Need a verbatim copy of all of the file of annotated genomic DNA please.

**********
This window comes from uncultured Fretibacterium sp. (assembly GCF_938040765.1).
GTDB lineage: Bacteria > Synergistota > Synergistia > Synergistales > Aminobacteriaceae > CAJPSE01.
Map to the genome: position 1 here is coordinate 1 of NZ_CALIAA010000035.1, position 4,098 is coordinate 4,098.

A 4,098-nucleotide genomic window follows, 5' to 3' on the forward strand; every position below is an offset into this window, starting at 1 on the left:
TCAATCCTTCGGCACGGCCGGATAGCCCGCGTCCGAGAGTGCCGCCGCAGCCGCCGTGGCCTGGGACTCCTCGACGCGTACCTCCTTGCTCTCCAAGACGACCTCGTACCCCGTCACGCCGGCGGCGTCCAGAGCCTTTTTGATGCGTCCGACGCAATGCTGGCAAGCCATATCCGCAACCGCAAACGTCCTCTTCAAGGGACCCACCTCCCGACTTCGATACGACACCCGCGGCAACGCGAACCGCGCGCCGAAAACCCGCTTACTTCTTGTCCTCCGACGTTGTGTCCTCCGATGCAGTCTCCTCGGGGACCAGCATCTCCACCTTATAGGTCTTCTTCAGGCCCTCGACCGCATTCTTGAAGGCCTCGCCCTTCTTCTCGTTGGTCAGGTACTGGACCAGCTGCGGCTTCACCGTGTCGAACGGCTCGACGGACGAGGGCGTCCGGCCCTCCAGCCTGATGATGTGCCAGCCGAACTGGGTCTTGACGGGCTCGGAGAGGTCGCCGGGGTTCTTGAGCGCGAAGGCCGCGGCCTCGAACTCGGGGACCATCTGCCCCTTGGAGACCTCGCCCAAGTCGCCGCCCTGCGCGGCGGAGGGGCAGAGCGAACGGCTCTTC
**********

This window comes from uncultured Fretibacterium sp. (assembly GCF_938040765.1).
GTDB lineage: Bacteria > Synergistota > Synergistia > Synergistales > Aminobacteriaceae > CAJPSE01.
Map to the genome: position 1 here is coordinate 1 of NZ_CALIAA010000035.1, position 4,098 is coordinate 4,098.

A 4,098-nucleotide genomic window follows, 5' to 3' on the forward strand; every position below is an offset into this window, starting at 1 on the left:
TCAATCCTTCGGCACGGCCGGATAGCCCGCGTCCGAGAGTGCCGCCGCAGCCGCCGTGGCCTGGGACTCCTCGACGCGTACCTCCTTGCTCTCCAAGACGACCTCGTACCCCGTCACGCCGGCGGCGTCCAGAGCCTTTTTGATGCGTCCGACGCAATGCTGGCAAGCCATATCCGCAACCGCAAACGTCCTCTTCAAGGGACCCACCTCCCGACTTCGATACGACACCCGCGGCAACGCGAACCGCGCGCCGAAAACCCGCTTACTTCTTGTCCTCCGACGTTGTGTCCTCCGATGCAGTCTCCTCGGGGACCAGCATCTCCACCTTATAGGTCTTCTTCAGGCCCTCGACCGCATTCTTGAAGGCCTCGCCCTTCTTCTCGTTGGTCAGGTACTGGACCAGCTGCGGCTTCACCGTGTCGAACGGCTCGACGGACGAGGGCGTCCGGCCCTCCAGCCTGATGATGTGCCAGCCGAACTGGGTCTTGACGGGCTCGGAGAGGTCGCCGGGGTTCTTGAGCGCGAAGGCCGCGGCCTCGAACTCGGGGACCATCTGCCCCTTGGAGACCTCGCCCAAGTCGCCGCCCTGCGCGGCGGAGGGGCAGAGCGAACGGCTCTTC